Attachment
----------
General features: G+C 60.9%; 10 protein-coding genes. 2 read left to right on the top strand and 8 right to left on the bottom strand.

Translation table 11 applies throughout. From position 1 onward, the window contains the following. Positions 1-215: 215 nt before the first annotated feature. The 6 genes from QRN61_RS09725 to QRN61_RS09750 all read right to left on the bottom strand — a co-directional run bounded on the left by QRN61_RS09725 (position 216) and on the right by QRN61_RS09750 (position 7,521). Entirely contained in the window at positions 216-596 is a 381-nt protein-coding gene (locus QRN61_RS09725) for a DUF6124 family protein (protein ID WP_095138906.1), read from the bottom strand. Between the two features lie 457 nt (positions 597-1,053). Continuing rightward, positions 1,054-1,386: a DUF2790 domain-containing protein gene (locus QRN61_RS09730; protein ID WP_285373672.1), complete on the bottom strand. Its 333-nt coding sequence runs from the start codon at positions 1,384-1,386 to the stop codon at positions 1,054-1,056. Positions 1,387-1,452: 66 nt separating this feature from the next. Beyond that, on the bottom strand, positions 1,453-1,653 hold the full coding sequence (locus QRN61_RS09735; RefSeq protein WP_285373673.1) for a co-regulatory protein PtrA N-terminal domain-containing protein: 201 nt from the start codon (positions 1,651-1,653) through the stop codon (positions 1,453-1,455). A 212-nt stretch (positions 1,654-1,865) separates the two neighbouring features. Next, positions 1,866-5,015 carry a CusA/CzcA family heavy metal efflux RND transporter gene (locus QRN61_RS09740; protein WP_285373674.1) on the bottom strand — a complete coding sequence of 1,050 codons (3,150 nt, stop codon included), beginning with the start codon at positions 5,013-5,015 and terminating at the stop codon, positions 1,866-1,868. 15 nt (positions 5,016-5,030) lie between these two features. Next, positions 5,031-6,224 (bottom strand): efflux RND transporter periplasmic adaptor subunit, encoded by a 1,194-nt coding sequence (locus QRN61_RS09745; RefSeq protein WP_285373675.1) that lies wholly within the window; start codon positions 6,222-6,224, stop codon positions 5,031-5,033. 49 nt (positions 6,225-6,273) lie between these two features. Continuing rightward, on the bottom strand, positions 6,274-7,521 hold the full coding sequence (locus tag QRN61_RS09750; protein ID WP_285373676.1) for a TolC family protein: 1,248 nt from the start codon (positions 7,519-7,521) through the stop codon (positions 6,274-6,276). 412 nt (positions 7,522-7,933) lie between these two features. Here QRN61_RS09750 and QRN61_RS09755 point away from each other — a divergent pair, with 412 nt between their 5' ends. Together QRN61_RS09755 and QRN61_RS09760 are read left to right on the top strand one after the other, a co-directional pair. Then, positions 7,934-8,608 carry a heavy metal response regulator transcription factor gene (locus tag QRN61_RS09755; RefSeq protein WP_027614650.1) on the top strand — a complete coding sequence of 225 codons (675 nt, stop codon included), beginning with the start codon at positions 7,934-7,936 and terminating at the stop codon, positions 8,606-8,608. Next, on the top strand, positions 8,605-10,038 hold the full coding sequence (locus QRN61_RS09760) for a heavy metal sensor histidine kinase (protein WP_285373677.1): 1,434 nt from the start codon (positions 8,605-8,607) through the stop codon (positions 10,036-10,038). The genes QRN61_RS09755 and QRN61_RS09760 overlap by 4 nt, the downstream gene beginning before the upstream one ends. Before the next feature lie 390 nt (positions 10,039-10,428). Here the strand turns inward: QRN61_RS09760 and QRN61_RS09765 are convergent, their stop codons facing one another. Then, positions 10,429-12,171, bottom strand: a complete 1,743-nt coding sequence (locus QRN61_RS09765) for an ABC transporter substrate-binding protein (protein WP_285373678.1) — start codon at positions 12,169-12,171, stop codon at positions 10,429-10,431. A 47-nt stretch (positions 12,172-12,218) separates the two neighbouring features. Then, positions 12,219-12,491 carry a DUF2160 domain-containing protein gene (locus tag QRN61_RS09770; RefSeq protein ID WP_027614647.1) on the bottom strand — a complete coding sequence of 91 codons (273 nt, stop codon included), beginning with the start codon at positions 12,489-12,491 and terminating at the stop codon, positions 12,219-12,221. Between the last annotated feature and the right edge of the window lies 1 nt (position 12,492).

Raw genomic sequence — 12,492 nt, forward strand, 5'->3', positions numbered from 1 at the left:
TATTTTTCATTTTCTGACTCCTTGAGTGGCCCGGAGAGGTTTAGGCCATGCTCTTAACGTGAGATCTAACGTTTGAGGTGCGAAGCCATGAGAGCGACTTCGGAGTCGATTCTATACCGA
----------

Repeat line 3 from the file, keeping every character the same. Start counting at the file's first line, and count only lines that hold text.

Raw genomic sequence — 12,492 nt, forward strand, 5'->3', positions numbered from 1 at the left: